The Role of Interchange
Interchange is the fee that the card issuer or the debit network charges the merchant to process a payment. Interchange is designed to compensate card-issuing institutions, such as banks, for the risk and the expense they incur to process transactions; interchange is included in the transaction fee that your payment processor charges. Credit card interchange and debit card interchange is set by the associations based on card type, industry type, qualification elements, and processing method used.
*Note that in June 2011, it was mandated by the federal government that banks with more than $10B in assets must charge a lower interchange fee than banks with less than $10B in assets for debit card transactions only. Thus, merchants should look for two different debit card interchange schedules depending on the size of the processing bank. With Visa, these rates can be found under “EXEMPT Check Card” (for banks with less than $10B in assets) and “REGULATED Visa Check Card” (for banks with over $10B in assets) in their October 2011 Interchange Reimbursement Fee guide.*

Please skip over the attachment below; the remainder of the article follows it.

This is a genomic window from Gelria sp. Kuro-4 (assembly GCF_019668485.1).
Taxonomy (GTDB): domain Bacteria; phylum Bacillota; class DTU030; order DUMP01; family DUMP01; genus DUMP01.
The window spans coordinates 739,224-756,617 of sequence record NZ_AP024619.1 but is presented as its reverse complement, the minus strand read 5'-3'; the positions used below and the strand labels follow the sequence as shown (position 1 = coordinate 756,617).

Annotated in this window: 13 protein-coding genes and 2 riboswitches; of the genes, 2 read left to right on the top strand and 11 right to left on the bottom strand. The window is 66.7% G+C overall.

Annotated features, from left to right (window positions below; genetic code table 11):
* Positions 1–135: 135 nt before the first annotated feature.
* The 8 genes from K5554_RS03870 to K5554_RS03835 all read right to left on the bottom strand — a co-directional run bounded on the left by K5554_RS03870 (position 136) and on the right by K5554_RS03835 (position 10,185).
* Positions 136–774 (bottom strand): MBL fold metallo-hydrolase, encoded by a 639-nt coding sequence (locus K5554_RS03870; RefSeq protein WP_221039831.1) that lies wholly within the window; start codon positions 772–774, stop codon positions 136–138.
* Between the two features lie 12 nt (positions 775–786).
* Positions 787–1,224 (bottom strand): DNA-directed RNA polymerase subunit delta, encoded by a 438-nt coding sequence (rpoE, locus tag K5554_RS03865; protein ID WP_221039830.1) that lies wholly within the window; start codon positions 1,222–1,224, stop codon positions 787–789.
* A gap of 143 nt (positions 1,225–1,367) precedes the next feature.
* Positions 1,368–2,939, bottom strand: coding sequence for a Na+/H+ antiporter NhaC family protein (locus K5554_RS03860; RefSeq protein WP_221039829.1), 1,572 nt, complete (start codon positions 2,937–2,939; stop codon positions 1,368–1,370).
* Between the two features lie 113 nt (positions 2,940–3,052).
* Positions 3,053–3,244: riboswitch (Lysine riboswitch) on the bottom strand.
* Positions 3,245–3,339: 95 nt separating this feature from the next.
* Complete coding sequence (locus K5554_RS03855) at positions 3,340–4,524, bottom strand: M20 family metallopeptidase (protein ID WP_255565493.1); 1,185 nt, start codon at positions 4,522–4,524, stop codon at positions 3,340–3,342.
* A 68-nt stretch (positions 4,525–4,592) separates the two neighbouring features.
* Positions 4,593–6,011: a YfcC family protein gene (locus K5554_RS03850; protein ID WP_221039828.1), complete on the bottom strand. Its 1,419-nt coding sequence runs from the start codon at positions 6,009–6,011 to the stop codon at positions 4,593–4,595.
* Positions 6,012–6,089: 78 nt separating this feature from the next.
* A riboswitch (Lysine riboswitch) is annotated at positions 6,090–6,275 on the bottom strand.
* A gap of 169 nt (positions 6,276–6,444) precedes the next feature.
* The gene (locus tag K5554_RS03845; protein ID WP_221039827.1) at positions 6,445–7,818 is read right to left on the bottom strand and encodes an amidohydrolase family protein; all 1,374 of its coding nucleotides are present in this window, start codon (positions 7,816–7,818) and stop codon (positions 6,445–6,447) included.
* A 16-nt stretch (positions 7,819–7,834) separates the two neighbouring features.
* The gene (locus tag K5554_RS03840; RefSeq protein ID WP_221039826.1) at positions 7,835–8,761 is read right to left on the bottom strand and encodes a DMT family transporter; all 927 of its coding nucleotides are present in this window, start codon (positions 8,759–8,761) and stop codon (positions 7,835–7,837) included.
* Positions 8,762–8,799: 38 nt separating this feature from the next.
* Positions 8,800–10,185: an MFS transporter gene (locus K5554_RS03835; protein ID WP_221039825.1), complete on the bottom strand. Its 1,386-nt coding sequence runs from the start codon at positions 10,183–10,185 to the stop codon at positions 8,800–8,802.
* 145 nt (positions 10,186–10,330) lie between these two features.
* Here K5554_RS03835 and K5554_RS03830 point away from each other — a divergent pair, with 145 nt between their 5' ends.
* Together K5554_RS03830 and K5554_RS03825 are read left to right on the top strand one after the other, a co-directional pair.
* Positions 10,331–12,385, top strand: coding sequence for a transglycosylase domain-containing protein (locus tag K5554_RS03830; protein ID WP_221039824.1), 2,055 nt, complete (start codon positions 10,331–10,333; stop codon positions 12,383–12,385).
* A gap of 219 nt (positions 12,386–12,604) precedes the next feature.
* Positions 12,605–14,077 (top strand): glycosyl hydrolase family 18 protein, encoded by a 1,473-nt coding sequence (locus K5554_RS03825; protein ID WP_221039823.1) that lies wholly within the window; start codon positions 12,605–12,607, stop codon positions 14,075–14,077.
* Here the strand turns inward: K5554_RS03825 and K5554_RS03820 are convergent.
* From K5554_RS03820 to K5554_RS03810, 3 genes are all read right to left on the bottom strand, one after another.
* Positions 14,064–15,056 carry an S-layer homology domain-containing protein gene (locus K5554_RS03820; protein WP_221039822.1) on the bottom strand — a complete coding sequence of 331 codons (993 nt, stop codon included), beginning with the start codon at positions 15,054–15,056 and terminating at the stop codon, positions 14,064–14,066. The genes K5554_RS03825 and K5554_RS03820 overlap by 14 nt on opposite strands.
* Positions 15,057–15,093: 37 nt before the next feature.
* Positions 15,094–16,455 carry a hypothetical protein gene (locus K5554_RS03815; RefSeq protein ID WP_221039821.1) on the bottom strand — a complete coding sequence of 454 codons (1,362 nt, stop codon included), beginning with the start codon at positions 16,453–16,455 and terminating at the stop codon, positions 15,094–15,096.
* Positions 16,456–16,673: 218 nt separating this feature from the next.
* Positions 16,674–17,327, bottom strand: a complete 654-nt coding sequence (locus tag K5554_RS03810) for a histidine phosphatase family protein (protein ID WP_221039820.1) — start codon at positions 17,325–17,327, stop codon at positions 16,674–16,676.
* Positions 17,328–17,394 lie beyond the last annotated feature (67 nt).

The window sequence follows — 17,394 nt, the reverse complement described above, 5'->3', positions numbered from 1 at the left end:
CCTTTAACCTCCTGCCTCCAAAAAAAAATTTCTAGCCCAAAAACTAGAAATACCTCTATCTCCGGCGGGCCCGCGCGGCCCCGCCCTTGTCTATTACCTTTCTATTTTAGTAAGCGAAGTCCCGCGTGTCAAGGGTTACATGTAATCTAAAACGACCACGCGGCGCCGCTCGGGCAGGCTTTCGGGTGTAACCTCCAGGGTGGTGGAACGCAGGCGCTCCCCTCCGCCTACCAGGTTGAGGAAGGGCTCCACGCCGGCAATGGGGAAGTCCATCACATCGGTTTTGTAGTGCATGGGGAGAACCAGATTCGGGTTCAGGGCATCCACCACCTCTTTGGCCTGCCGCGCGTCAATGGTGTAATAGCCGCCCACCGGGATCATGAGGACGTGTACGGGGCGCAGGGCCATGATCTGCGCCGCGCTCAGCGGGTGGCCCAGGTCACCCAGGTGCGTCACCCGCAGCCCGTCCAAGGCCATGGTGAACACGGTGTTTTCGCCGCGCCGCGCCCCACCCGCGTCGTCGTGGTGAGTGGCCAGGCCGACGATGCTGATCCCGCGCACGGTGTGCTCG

While you cannot control some of the factors that affect your total transaction fee, such as the type of card the consumer swipes, you can help minimize your interchange costs by:
- Swiping customer cards whenever possible (for a card-present transaction and thus a lower rate);
- Avoiding voice authorizations where possible;
- Performing daily settlements;
- Avoiding authorization and settlement amount mismatches;
- Employing methods that encourage your customers to contact you directly rather than disputing a transaction, which can help avoid charge-back fees;
- Capturing additional security information with Internet and/or phone transactions.
Article by Bluefin Payment Systems.